I recently participated in a webinar hosted by IR which had a great attendance. The focus had been on the new NonStop X together with NonStop X support of Hybrids comprising NonStop and Linux / Windows - you can now view this webinar on demand here. Following on from this successful event I will be giving another webinar focused on what transpired at the biggest NonStop community event of the year, the 2015 NonStop Technical Boot Camp (Boot Camp). And yes, there were a number of surprises in stall for all who participated.
It's not often that an event of this size attracts senior HPE executives but being NonStop and having strong ties to the NonStop Community, Martin Fink, EVP and CTO, Hewlett Packard Enterprise, stopped by to give the keynote address. While I highlight this in the current post to the NonStop community blog, Real Time View, What did I learn from 2015 NonStop Technical Boot Camp? I didn't mention how Fink gave me an exclusive "interview" immediately following his presentation. "NonStop: The Inside Story" was an immediate hit with the community and for those who have come to NonStop in recent times, Fink was promoted to head of the then NonStop Enterprise Division (NED) almost ten years ago to the day.
As it pertains to hybrids and the birth of a new technology lifecycle, two things stood out for me. One was the use of language – no longer do we talk about modern, but rather, contemporary; no longer do we talk about commodity, but rather, industry standard; and no longer do we talk about roadmaps but rather, product plans. Again point is, modern, commodity and roadmaps today come with a lot of baggage and the choice of words being used today is consistent with recognition of just how fast the industry is moving. There it is again, speed, performance and yes, just a little more risk.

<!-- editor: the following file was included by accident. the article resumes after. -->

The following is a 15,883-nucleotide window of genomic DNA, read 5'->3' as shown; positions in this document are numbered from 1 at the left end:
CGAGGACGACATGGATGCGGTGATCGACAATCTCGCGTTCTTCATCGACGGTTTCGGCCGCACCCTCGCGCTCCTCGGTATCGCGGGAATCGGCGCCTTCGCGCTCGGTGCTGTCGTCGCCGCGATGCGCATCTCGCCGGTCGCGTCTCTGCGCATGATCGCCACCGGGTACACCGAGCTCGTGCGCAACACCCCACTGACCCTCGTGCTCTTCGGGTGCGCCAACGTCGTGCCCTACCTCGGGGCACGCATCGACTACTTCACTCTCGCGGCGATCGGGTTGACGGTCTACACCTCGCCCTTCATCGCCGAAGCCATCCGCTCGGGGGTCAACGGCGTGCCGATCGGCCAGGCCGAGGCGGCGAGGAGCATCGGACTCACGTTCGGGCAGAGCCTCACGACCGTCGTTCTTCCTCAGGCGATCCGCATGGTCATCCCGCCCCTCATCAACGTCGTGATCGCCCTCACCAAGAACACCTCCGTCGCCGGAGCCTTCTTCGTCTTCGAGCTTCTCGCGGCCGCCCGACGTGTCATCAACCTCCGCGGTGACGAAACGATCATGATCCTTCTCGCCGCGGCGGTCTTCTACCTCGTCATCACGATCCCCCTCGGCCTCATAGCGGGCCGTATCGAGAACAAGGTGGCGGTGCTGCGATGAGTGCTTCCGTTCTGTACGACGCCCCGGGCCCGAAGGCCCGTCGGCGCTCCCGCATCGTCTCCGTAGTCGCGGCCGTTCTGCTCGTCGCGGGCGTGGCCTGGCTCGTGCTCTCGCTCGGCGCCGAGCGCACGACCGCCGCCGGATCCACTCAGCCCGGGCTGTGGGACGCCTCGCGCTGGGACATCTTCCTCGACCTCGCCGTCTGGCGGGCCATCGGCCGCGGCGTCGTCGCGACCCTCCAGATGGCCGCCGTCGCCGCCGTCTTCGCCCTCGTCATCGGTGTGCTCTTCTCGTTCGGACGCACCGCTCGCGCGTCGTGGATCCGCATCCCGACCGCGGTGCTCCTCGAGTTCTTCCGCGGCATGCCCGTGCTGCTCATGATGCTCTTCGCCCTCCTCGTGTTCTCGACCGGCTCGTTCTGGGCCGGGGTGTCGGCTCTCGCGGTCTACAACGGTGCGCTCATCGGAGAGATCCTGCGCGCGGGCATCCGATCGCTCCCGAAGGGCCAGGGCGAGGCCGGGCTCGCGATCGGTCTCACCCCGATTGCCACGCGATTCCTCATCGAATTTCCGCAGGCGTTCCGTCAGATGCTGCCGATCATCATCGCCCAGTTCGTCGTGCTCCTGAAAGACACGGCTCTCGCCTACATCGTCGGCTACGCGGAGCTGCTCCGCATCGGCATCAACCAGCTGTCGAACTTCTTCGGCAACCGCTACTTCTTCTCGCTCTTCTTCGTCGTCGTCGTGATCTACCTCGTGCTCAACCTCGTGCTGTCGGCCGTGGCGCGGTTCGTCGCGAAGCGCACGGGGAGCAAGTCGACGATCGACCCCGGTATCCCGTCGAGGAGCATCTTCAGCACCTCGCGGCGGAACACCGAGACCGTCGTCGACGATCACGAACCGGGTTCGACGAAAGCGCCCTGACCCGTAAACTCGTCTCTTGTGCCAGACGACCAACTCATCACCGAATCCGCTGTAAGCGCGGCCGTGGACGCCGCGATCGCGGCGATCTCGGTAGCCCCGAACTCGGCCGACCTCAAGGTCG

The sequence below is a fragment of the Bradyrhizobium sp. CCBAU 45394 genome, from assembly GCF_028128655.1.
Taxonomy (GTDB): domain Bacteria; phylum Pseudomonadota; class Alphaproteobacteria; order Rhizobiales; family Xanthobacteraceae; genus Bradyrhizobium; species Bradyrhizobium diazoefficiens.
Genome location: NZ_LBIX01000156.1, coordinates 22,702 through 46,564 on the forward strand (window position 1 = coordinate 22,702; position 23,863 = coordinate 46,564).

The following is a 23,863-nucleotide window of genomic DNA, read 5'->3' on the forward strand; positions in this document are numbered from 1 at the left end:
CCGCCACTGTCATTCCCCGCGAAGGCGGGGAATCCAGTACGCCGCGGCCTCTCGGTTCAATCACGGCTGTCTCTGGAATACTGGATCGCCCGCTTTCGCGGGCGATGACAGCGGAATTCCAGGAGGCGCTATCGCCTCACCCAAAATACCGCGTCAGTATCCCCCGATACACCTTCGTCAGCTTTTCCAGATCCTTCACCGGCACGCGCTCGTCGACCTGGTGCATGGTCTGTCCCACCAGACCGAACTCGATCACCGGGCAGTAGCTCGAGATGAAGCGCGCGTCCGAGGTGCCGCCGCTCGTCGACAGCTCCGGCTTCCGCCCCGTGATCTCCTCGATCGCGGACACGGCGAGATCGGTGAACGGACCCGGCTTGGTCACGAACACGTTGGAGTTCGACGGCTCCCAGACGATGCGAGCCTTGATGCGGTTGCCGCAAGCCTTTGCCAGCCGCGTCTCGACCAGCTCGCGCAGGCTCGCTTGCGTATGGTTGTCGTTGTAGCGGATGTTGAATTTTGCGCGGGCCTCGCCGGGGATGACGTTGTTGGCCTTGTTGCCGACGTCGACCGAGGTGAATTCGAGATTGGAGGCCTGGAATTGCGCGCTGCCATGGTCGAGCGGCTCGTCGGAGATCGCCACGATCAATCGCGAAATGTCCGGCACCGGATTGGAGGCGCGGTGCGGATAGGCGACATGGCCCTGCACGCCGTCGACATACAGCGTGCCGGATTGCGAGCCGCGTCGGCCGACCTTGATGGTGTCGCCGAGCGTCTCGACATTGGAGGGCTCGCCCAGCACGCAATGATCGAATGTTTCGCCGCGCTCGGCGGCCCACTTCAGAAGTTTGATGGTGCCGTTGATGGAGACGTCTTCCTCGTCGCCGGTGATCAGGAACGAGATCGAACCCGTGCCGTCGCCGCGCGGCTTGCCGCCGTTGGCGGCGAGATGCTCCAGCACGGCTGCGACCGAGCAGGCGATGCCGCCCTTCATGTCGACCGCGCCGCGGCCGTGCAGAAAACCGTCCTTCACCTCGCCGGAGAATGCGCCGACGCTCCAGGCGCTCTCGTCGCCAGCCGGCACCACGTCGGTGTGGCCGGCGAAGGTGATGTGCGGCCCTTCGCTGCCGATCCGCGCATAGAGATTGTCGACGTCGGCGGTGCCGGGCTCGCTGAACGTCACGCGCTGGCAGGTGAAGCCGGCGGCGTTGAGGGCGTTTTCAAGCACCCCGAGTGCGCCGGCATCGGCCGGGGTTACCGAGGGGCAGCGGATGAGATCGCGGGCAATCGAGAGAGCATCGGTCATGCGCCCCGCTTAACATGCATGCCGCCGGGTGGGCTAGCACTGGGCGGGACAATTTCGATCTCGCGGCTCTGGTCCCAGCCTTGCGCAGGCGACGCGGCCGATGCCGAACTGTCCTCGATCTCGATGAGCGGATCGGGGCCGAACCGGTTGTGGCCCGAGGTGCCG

Perhaps even more importantly, at Boot Camp, we heard about visions for NonStop and I can't recall when last anyone walked to the podium to articulate a vision for NonStop as it implies longevity of a product extending beyond any visible horizon. And yes, NonStop is going to be playing a sizable role in the future of HPE Mission Critical Systems. Speed, performance, a little risk and yes, a path that stretches way beyond our field of vision! Cool; and yes, long overdue for an extremely patient community.
In closing these will be the topics I will be covering in my webinar for IR to be held the morning (Mountain Time) of December 3rd. You can register here- I look forward to your participation. But before closing, I have mentioned the element of risk – something I am never fearful about – but when it comes to NonStop the small element of risk I see possible is for the NonStop community to become less than vocal about the distance NonStop systems have come today to be as contemporary and industry standard (with pricing to match, of course) as an alternative system under consideration. So yes, let's all make some noise about the new NonStop X!